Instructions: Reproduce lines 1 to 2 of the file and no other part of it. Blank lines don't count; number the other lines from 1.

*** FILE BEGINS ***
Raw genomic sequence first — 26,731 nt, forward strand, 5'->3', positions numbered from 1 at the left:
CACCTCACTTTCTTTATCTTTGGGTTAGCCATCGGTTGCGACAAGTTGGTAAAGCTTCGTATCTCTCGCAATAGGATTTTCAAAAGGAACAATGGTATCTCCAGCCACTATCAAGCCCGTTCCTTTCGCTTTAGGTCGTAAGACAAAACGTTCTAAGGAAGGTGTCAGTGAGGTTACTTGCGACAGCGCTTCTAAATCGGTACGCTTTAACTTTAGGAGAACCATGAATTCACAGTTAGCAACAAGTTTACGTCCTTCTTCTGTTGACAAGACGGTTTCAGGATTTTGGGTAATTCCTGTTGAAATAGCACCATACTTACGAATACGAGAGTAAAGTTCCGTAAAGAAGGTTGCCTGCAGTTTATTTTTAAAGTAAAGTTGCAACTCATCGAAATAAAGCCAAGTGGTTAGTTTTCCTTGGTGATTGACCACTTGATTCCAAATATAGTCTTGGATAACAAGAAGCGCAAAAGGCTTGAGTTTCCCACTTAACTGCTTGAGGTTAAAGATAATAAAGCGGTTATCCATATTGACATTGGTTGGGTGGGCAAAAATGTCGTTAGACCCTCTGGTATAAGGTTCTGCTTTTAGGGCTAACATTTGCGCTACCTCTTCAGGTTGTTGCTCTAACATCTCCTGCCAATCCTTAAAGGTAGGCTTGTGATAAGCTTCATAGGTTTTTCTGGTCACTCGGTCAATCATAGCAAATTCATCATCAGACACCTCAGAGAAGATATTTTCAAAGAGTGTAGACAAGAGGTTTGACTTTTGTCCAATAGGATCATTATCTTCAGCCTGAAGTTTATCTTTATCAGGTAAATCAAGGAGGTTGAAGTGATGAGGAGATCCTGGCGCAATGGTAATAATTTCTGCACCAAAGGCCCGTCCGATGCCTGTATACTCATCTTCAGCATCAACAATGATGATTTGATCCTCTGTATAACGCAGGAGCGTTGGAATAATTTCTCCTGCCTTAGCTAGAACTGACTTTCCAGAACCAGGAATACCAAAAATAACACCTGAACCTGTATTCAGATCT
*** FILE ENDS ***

Raw genomic sequence first — 26,731 nt, forward strand, 5'->3', positions numbered from 1 at the left:
CACCTCACTTTCTTTATCTTTGGGTTAGCCATCGGTTGCGACAAGTTGGTAAAGCTTCGTATCTCTCGCAATAGGATTTTCAAAAGGAACAATGGTATCTCCAGCCACTATCAAGCCCGTTCCTTTCGCTTTAGGTCGTAAGACAAAACGTTCTAAGGAAGGTGTCAGTGAGGTTACTTGCGACAGCGCTTCTAAATCGGTACGCTTTAACTTTAGGAGAACCATGAATTCACAGTTAGCAACAAGTTTACGTCCTTCTTCTGTTGACAAGACGGTTTCAGGATTTTGGGTAATTCCTGTTGAAATAGCACCATACTTACGAATACGAGAGTAAAGTTCCGTAAAGAAGGTTGCCTGCAGTTTATTTTTAAAGTAAAGTTGCAACTCATCGAAATAAAGCCAAGTGGTTAGTTTTCCTTGGTGATTGACCACTTGATTCCAAATATAGTCTTGGATAACAAGAAGCGCAAAAGGCTTGAGTTTCCCACTTAACTGCTTGAGGTTAAAGATAATAAAGCGGTTATCCATATTGACATTGGTTGGGTGGGCAAAAATGTCGTTAGACCCTCTGGTATAAGGTTCTGCTTTTAGGGCTAACATTTGCGCTACCTCTTCAGGTTGTTGCTCTAACATCTCCTGCCAATCCTTAAAGGTAGGCTTGTGATAAGCTTCATAGGTTTTTCTGGTCACTCGGTCAATCATAGCAAATTCATCATCAGACACCTCAGAGAAGATATTTTCAAAGAGTGTAGACAAGAGGTTTGACTTTTGTCCAATAGGATCATTATCTTCAGCCTGAAGTTTATCTTTATCAGGTAAATCAAGGAGGTTGAAGTGATGAGGAGATCCTGGCGCAATGGTAATAATTTCTGCACCAAAGGCCCGTCCGATGCCTGTATACTCATCTTCAGCATCAACAATGATGATTTGATCCTCTGTATAACGCAGGAGCGTTGGAATAATTTCTCCTGCCTTAGCTAGAACTGACTTTCCAGAACCAGGAATACCAAAAATAACACCTGAACCTGTATTCAGATCT